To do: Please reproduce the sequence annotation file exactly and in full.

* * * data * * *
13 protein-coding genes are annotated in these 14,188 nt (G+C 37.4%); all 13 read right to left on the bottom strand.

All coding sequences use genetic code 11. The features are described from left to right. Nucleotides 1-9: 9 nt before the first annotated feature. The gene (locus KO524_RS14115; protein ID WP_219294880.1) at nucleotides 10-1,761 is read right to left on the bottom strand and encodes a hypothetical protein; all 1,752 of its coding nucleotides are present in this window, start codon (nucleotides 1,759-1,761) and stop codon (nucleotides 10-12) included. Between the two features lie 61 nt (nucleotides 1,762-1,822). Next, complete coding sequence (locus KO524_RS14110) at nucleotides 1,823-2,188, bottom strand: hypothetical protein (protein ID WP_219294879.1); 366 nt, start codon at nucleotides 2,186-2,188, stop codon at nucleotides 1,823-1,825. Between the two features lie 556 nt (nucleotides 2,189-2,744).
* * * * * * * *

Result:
13 protein-coding genes are annotated in these 14,188 nt (G+C 37.4%); all 13 read right to left on the bottom strand.

All coding sequences use genetic code 11. The features are described from left to right. Nucleotides 1-9: 9 nt before the first annotated feature. The gene (locus KO524_RS14115; protein ID WP_219294880.1) at nucleotides 10-1,761 is read right to left on the bottom strand and encodes a hypothetical protein; all 1,752 of its coding nucleotides are present in this window, start codon (nucleotides 1,759-1,761) and stop codon (nucleotides 10-12) included. Between the two features lie 61 nt (nucleotides 1,762-1,822). Next, complete coding sequence (locus KO524_RS14110) at nucleotides 1,823-2,188, bottom strand: hypothetical protein (protein ID WP_219294879.1); 366 nt, start codon at nucleotides 2,186-2,188, stop codon at nucleotides 1,823-1,825. Between the two features lie 556 nt (nucleotides 2,189-2,744).